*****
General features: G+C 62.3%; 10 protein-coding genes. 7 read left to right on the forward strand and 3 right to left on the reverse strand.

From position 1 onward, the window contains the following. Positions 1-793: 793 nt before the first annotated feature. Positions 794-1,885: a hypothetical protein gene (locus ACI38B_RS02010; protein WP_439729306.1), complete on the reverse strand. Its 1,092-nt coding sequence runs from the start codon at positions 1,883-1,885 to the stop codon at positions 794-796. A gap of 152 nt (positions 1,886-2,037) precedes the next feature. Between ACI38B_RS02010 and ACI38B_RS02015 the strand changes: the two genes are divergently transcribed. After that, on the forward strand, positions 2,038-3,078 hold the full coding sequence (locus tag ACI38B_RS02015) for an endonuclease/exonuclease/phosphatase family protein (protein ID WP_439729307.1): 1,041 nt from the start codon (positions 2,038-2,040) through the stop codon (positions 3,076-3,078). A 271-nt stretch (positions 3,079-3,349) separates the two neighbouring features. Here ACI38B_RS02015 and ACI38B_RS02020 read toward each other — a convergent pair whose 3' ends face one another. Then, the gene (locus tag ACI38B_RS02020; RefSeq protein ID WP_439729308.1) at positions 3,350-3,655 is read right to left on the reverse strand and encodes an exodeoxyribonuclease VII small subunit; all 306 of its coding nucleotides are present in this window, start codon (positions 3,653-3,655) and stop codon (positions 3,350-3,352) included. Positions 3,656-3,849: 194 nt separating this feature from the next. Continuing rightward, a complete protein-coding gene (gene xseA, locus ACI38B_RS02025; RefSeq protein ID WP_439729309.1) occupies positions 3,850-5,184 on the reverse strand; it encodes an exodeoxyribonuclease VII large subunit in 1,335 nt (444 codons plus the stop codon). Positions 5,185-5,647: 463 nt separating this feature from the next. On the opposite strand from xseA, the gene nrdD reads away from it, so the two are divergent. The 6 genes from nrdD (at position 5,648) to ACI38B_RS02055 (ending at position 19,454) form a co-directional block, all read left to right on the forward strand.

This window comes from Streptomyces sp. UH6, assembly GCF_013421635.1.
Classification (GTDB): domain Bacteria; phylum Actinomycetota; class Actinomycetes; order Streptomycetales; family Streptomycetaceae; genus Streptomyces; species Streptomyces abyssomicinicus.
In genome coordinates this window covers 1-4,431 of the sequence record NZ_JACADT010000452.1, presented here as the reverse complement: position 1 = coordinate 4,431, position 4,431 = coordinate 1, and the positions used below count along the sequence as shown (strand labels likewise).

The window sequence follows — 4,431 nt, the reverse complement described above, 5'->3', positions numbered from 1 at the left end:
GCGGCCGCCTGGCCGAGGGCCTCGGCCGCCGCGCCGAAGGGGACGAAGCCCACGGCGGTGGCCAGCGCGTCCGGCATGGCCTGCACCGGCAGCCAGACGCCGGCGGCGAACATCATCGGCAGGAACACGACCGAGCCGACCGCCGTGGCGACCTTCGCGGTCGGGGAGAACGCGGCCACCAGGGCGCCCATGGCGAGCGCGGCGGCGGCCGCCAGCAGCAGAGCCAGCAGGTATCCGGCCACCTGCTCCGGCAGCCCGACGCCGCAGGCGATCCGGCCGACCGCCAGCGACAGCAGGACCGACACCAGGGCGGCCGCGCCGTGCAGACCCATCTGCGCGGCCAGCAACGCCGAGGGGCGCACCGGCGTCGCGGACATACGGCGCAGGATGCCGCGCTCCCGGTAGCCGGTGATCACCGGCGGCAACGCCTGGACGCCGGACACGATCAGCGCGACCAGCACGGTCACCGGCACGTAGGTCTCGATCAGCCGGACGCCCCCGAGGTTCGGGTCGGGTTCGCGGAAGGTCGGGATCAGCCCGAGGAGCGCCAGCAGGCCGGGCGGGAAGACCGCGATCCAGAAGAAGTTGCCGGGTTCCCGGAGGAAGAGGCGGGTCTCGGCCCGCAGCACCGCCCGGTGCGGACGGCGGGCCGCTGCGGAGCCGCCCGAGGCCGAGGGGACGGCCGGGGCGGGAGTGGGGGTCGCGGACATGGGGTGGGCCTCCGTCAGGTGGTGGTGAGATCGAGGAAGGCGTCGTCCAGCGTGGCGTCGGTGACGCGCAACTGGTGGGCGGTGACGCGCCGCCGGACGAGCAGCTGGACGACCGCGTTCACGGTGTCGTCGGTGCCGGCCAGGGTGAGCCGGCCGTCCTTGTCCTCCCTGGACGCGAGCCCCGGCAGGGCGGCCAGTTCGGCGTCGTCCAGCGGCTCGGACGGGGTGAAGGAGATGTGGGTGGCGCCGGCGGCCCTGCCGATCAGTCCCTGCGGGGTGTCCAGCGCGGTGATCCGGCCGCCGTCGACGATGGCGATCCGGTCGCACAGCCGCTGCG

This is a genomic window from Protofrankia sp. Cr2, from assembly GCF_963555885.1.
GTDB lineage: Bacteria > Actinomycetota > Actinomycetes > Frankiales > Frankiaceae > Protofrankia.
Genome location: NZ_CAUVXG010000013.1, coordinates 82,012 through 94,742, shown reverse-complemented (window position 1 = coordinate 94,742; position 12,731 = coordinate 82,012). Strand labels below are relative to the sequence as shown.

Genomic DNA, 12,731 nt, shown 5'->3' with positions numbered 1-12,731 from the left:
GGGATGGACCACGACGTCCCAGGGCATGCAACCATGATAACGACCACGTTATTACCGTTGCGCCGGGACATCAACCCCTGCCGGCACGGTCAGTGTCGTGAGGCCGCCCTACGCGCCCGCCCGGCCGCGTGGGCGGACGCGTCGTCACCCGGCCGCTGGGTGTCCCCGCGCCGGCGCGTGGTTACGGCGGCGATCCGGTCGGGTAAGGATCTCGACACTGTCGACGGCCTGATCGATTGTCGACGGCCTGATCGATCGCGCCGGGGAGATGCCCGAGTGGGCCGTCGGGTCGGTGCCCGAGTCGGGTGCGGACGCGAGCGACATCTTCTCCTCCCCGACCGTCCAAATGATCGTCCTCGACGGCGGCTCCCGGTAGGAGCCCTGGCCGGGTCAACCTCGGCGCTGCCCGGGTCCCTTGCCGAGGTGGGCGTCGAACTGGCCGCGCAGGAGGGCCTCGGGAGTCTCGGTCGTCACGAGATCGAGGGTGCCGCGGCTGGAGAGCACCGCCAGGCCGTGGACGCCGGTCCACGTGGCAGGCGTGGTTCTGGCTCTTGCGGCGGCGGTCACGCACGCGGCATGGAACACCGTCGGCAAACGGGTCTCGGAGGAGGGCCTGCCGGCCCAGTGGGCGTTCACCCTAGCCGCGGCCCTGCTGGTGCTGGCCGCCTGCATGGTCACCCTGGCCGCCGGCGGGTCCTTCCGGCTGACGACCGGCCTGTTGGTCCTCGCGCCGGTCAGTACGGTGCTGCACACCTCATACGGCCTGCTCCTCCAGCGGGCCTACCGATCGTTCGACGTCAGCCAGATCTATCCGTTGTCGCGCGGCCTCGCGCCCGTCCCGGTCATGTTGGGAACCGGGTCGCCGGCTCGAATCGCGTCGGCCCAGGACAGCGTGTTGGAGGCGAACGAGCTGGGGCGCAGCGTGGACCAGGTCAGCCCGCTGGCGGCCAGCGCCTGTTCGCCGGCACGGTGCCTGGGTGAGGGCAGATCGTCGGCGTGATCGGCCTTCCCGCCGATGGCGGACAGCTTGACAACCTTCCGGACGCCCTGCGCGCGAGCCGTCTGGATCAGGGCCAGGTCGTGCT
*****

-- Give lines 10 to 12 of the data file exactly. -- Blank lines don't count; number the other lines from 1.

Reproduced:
Genome location: NZ_CAUVXG010000013.1, coordinates 82,012 through 94,742, shown reverse-complemented (window position 1 = coordinate 94,742; position 12,731 = coordinate 82,012). Strand labels below are relative to the sequence as shown.

Genomic DNA, 12,731 nt, shown 5'->3' with positions numbered 1-12,731 from the left:
GGGATGGACCACGACGTCCCAGGGCATGCAACCATGATAACGACCACGTTATTACCGTTGCGCCGGGACATCAACCCCTGCCGGCACGGTCAGTGTCGTGAGGCCGCCCTACGCGCCCGCCCGGCCGCGTGGGCGGACGCGTCGTCACCCGGCCGCTGGGTGTCCCCGCGCCGGCGCGTGGTTACGGCGGCGATCCGGTCGGGTAAGGATCTCGACACTGTCGACGGCCTGATCGATTGTCGACGGCCTGATCGATCGCGCCGGGGAGATGCCCGAGTGGGCCGTCGGGTCGGTGCCCGAGTCGGGTGCGGACGCGAGCGACATCTTCTCCTCCCCGACCGTCCAAATGATCGTCCTCGACGGCGGCTCCCGGTAGGAGCCCTGGCCGGGTCAACCTCGGCGCTGCCCGGGTCCCTTGCCGAGGTGGGCGTCGAACTGGCCGCGCAGGAGGGCCTCGGGAGTCTCGGTCGTCACGAGATCGAGGGTGCCGCGGCTGGAGAGCACCGCCAGGCCGTGGACGCCGGTCCACGTGGCAGGCGTGGTTCTGGCTCTTGCGGCGGCGGTCACGCACGCGGCATGGAACACCGTCGGCAAACGGGTCTCGGAGGAGGGCCTGCCGGCCCAGTGGGCGTTCACCCTAGCCGCGGCCCTGCTGGTGCTGGCCGCCTGCATGGTCACCCTGGCCGCCGGCGGGTCCTTCCGGCTGACGACCGGCCTGTTGGTCCTCGCGCCGGTCAGTACGGTGCTGCACACCTCATACGGCCTGCTCCTCCAGCGGGCCTACCGATCGTTCGACGTCAGCCAGATCTATCCGTTGTCGCGCGGCCTCGCGCCCGTCCCGGTCATGTTGGGAACCGGGTCGCCGGCTCGAATCGCGTCGGCCCAGGACAGCGTGTTGGAGGCGAACGAGCTGGGGCGCAGCGTGGACCAGGTCAGCCCGCTGGCGGCCAGCGCCTGTTCGCCGGCACGGTGCCTGGGTGAGGGCAGATCGTCGGCGTGATCGGCCTTCCCGCCGATGGCGGACAGCTTGACAACCTTCCGGACGCCCTGCGCGCGAGCCGTCTGGATCAGGGCCAGGTCGTGCT